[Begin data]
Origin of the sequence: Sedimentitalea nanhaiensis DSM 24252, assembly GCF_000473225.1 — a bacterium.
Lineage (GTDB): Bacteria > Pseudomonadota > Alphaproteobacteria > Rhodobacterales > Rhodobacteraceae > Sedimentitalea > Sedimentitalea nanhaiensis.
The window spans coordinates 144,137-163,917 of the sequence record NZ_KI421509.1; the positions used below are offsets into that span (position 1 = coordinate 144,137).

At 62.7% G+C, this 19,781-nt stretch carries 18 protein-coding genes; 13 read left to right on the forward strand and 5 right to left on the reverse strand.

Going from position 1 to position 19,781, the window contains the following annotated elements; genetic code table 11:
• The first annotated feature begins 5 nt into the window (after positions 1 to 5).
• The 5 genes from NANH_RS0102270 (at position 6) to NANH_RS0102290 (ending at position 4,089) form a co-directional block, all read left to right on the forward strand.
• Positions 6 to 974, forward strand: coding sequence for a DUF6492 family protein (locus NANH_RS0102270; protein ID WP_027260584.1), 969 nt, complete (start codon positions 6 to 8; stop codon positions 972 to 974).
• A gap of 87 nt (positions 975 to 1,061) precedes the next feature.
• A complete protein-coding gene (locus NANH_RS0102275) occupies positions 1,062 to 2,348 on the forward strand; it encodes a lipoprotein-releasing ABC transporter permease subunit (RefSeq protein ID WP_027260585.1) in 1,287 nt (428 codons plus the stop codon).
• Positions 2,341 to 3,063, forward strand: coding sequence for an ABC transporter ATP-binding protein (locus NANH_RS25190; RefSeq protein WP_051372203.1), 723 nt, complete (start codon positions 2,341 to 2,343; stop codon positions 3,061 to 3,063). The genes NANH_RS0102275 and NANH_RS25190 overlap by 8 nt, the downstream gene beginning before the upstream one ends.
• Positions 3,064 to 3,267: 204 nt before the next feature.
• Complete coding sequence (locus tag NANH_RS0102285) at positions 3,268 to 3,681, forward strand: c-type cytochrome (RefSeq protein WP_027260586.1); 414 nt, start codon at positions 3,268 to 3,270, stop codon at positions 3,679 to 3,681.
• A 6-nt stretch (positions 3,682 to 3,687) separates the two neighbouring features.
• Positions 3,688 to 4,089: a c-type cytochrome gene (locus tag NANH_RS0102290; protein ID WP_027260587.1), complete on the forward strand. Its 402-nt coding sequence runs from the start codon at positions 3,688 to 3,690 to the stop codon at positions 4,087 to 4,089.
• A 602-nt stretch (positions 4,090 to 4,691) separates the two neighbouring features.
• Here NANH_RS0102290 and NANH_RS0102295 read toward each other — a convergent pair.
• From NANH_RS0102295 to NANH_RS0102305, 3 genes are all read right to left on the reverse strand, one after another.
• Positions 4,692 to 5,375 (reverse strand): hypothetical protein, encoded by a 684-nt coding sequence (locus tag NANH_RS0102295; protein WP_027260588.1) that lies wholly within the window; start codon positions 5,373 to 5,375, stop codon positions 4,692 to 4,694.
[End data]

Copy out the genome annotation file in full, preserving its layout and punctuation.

Origin of the sequence: Sedimentitalea nanhaiensis DSM 24252, assembly GCF_000473225.1 — a bacterium.
Lineage (GTDB): Bacteria > Pseudomonadota > Alphaproteobacteria > Rhodobacterales > Rhodobacteraceae > Sedimentitalea > Sedimentitalea nanhaiensis.
The window spans coordinates 144,137-163,917 of the sequence record NZ_KI421509.1; the positions used below are offsets into that span (position 1 = coordinate 144,137).

At 62.7% G+C, this 19,781-nt stretch carries 18 protein-coding genes; 13 read left to right on the forward strand and 5 right to left on the reverse strand.

Going from position 1 to position 19,781, the window contains the following annotated elements; genetic code table 11:
• The first annotated feature begins 5 nt into the window (after positions 1 to 5).
• The 5 genes from NANH_RS0102270 (at position 6) to NANH_RS0102290 (ending at position 4,089) form a co-directional block, all read left to right on the forward strand.
• Positions 6 to 974, forward strand: coding sequence for a DUF6492 family protein (locus NANH_RS0102270; protein ID WP_027260584.1), 969 nt, complete (start codon positions 6 to 8; stop codon positions 972 to 974).
• A gap of 87 nt (positions 975 to 1,061) precedes the next feature.
• A complete protein-coding gene (locus NANH_RS0102275) occupies positions 1,062 to 2,348 on the forward strand; it encodes a lipoprotein-releasing ABC transporter permease subunit (RefSeq protein ID WP_027260585.1) in 1,287 nt (428 codons plus the stop codon).
• Positions 2,341 to 3,063, forward strand: coding sequence for an ABC transporter ATP-binding protein (locus NANH_RS25190; RefSeq protein WP_051372203.1), 723 nt, complete (start codon positions 2,341 to 2,343; stop codon positions 3,061 to 3,063). The genes NANH_RS0102275 and NANH_RS25190 overlap by 8 nt, the downstream gene beginning before the upstream one ends.
• Positions 3,064 to 3,267: 204 nt before the next feature.
• Complete coding sequence (locus tag NANH_RS0102285) at positions 3,268 to 3,681, forward strand: c-type cytochrome (RefSeq protein WP_027260586.1); 414 nt, start codon at positions 3,268 to 3,270, stop codon at positions 3,679 to 3,681.
• A 6-nt stretch (positions 3,682 to 3,687) separates the two neighbouring features.
• Positions 3,688 to 4,089: a c-type cytochrome gene (locus tag NANH_RS0102290; protein ID WP_027260587.1), complete on the forward strand. Its 402-nt coding sequence runs from the start codon at positions 3,688 to 3,690 to the stop codon at positions 4,087 to 4,089.
• A 602-nt stretch (positions 4,090 to 4,691) separates the two neighbouring features.
• Here NANH_RS0102290 and NANH_RS0102295 read toward each other — a convergent pair.
• From NANH_RS0102295 to NANH_RS0102305, 3 genes are all read right to left on the reverse strand, one after another.
• Positions 4,692 to 5,375 (reverse strand): hypothetical protein, encoded by a 684-nt coding sequence (locus tag NANH_RS0102295; protein WP_027260588.1) that lies wholly within the window; start codon positions 5,373 to 5,375, stop codon positions 4,692 to 4,694.